Told junior high student who wanted to run away he’d pick her up, and also “Bring your school uniform.”

On April 1, a junior high school student living in Tokyo posted on an Internet message board that she wanted to run away from home. She received a response from a 38-year-old man named Takahiro Akashi, who told her that he was a producer for idol singers.

“There are other girls who feel the same way you do,” Akashi told the 14-year-old girl. “If you don’t like you home, I’ll  come and get you,” he then told her, adding that she should make sure to bring her school uniform with her. He then met her at a local train station, where she got in his car and he drove her to a house in Niigata Prefecture.

When the girl’s parents noticed she was missing from their home, they filed a missing person report, and police investigators began scouring security camera footage, from which they were able to identify Akashi. On April 3, he drove the girl to the parking lot of a convenience store in Tokyo, where they parted ways. While at the house in Niigata, Akashi had the girl cook for him, but there are currently no allegations against him of physical or sexual assault.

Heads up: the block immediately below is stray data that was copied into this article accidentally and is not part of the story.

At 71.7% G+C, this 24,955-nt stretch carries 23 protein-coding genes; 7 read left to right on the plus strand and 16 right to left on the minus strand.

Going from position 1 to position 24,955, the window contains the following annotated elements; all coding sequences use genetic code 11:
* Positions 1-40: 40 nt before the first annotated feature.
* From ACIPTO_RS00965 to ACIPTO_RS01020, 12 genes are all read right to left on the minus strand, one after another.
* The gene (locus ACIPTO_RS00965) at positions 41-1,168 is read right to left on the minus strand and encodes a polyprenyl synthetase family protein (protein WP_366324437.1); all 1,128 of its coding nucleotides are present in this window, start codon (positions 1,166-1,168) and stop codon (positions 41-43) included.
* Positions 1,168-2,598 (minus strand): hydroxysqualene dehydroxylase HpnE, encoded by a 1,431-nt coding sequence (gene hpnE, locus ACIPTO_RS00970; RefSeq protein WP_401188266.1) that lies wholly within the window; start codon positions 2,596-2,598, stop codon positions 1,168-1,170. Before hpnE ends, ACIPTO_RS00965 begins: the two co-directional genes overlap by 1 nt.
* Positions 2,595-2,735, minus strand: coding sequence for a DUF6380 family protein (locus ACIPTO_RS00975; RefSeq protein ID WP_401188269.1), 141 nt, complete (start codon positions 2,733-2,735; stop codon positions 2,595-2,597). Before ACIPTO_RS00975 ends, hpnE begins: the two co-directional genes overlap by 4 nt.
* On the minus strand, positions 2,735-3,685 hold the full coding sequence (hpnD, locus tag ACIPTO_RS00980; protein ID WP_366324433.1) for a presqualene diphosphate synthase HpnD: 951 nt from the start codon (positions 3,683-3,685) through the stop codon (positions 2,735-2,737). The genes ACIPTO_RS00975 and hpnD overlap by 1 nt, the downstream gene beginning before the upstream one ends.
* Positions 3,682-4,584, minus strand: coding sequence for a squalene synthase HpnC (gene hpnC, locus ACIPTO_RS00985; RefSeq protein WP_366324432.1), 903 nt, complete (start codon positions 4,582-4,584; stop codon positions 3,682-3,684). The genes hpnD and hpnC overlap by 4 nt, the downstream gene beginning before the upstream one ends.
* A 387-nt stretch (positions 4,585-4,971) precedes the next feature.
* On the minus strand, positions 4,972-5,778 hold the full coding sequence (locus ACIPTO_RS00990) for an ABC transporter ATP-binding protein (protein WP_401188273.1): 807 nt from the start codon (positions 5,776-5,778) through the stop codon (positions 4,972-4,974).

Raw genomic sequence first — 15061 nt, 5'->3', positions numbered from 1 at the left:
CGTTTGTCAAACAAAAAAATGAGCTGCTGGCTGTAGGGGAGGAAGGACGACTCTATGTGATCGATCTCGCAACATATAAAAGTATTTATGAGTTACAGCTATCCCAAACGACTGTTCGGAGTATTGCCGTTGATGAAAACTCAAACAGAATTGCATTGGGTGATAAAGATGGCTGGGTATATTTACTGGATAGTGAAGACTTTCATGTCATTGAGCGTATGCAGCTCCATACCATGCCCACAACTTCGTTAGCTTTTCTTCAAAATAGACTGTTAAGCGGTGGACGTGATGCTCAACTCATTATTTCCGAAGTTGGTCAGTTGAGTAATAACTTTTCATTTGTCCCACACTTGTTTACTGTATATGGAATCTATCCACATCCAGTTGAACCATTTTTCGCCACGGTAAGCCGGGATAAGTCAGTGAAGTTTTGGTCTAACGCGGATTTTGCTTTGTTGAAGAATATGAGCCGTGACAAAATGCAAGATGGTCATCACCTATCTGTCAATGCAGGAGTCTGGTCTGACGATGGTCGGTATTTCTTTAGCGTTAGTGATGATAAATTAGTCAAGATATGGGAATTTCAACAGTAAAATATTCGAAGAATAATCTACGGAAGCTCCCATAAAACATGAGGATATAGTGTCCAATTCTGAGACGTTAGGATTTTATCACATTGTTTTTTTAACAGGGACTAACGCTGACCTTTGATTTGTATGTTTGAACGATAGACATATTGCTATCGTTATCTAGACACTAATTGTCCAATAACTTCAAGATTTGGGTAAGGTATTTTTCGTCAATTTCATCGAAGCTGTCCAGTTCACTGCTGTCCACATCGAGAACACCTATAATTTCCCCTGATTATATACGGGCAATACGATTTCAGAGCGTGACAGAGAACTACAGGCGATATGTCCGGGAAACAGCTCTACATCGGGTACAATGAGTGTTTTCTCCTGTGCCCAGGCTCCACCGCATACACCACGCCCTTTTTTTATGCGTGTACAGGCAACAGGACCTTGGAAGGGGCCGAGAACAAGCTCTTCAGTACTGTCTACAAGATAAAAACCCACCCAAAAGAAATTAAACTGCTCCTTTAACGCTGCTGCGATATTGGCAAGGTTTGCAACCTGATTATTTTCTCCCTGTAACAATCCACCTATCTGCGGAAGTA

Nevertheless, taking a 14-year-old away from family for a few days is still a criminal offense. On April 21, Akashi was spotted in the Tokyo neighborhood of Akihabara, this time in the company of a 19-year-old female (who, under Japanese law, is also a minor). He was placed under arrest on kidnapping charges, which he admitted to during questioning.

“I thought I’d support people who wanted to become idols,” Akashi told investigators, though it’s unclear how having the 14-year-old girl cook a couple of meals was supposed to set her on the path to stardom. There’s also the fact that his story about being an idol producer turned out to be a sham, as he has no set profession or even a fixed address, as the authorities are insinuating that he’s not the owner of the house he took the girl to in Niigata.

Getting scouted on the street by a talent agent has long been a daydream among Japanese youths who want to make it big in show business, and in the modern era being discovered online is a common variant aspiration. Still, this incident serves as a reminder that with so many legitimate talent agencies in Japan, you should take the claims of random individuals claiming to be scouts with a large grain of salt.

Sources: Yahoo! Japan News/Sankei Shimbun via Hachima Kiko. TBS News
Top image: Pakutaso